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Villa Kathrine in Quincy, Illinois
Villa Kathrine is a lovely Moorish-like castle found, of all places, in the Midwest. The unique structure is built on a bluff with a fantastic view overlooking the Mississippi River.
George Metz, the man who built Villa Kathrine in 1900, was a native of Quincy, Illinois. He had traveled the world as a young man, and returned to Quincy to build a home modeled after the Villa ben Ahben in Morocco. Rumor has it that Metz built the house for a lady love who eventually broke his heart.
Mr. Metz lived in the castle for 12 years with his beloved dog, Bingo, a huge Great Dane. George and Bingo were the best of friends, and after Bingo’s death, George sank into a terrible depression. Metz sold Villa Kathrine in 1912, leaving behind the bones of Bingo buried on the grounds.
When Metz returned to Quincy in 1913, he was dismayed to find his old home in ruins. Not only were wild animals living inside the structure, but all the furniture and walls had been destroyed. Metz stayed in the area, and died of pneumonia in 1937.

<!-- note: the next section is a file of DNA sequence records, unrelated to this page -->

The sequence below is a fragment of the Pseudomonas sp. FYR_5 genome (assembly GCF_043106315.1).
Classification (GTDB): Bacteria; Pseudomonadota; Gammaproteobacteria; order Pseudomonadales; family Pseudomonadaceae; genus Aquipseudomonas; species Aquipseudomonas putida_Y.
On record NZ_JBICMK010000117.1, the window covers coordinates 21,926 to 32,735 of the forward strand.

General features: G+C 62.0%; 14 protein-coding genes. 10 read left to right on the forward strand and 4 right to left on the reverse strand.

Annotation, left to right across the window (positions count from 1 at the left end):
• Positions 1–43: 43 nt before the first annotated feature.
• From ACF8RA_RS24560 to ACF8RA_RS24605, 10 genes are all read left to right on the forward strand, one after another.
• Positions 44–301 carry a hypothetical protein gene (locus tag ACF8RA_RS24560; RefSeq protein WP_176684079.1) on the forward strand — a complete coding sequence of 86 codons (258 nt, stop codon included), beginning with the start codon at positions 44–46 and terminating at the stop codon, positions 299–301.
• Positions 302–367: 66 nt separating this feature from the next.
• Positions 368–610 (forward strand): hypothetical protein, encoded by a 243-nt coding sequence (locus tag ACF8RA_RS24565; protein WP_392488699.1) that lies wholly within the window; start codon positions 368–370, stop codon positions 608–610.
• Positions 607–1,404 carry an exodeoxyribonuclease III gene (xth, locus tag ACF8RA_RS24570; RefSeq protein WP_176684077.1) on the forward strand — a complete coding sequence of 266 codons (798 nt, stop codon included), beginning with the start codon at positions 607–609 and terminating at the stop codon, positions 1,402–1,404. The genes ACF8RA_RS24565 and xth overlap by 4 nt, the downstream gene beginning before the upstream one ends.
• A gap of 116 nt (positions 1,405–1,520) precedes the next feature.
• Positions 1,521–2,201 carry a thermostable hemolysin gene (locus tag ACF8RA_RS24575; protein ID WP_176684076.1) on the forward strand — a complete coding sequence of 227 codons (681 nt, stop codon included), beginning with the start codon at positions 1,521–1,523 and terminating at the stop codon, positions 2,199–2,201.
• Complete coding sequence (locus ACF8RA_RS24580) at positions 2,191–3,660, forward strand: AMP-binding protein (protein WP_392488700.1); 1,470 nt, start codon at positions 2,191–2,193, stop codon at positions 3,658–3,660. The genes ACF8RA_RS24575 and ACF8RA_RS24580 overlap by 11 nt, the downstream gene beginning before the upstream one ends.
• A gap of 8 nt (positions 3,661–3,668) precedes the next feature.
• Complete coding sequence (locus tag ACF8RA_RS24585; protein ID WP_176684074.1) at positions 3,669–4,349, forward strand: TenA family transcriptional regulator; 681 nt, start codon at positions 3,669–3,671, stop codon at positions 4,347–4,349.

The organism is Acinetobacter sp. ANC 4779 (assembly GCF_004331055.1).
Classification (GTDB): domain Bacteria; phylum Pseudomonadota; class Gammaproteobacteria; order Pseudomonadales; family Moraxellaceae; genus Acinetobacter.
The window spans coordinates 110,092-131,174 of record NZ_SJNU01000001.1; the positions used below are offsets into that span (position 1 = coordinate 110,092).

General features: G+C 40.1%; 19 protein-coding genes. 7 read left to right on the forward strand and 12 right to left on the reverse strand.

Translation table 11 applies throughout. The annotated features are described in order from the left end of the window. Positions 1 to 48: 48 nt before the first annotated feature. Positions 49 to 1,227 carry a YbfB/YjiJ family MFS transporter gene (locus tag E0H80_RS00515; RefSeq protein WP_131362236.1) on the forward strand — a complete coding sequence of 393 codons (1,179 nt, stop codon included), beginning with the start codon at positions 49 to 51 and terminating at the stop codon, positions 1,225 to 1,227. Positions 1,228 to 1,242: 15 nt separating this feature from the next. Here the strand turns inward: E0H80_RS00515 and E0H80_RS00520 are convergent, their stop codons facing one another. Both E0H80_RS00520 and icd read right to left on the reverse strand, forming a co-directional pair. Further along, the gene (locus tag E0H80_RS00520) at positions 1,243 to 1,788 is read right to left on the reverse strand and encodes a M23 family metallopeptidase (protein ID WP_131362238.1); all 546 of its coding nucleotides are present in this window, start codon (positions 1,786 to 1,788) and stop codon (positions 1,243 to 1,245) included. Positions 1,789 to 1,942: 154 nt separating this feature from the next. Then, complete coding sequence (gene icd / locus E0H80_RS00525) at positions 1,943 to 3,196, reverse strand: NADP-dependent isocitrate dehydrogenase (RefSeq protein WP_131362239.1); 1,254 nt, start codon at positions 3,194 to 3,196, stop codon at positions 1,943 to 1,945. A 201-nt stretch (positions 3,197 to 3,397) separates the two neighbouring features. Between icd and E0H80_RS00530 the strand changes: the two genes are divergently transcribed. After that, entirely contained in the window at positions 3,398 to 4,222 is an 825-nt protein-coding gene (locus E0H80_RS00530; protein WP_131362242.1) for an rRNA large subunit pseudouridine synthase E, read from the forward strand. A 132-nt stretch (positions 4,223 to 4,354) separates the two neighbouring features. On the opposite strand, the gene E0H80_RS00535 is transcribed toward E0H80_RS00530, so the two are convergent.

The building remained vacant for many years. Eventually in 1978, a local group known as Friends of the Castle began restoration work on the abandoned building, which was completed in 1998.
The most prevalent paranormal activity reported at Villa Kathrine appears to be that of the dog, Bingo, whose toenails can frequently be heard tapping across the floor.
An investigation in the spring of 2009 by a local paranormal group found evidence of several other entities residing at the Villa.
I listened to several EVPs on their website (www.rivertownparanormalsociety.net), and they are fascinating! One EVP picked up sounded like a lady yelling in German from the basement area. Another EVP is an affirmative response to the inquiry from Mr. Metz’s bedroom: “Mr. Metz are you there?” My favorite EVP are the words: “Oh sweet dog.” Other EVPs including “I’ll watch the door” and “Mary?” are also picked up during the investigation.
The Villa Kathrine is on the National Register of Historic places, is currently owned by the Quincy Park District, and for the last couple of decades has been the location of Quincy’s Tourist Information Center and the Quincy Area Convention and Visitors Bureau. Tours are available. For more information, call 217-224-3688 or 217-617-5460 or email: firstname.lastname@example.org.
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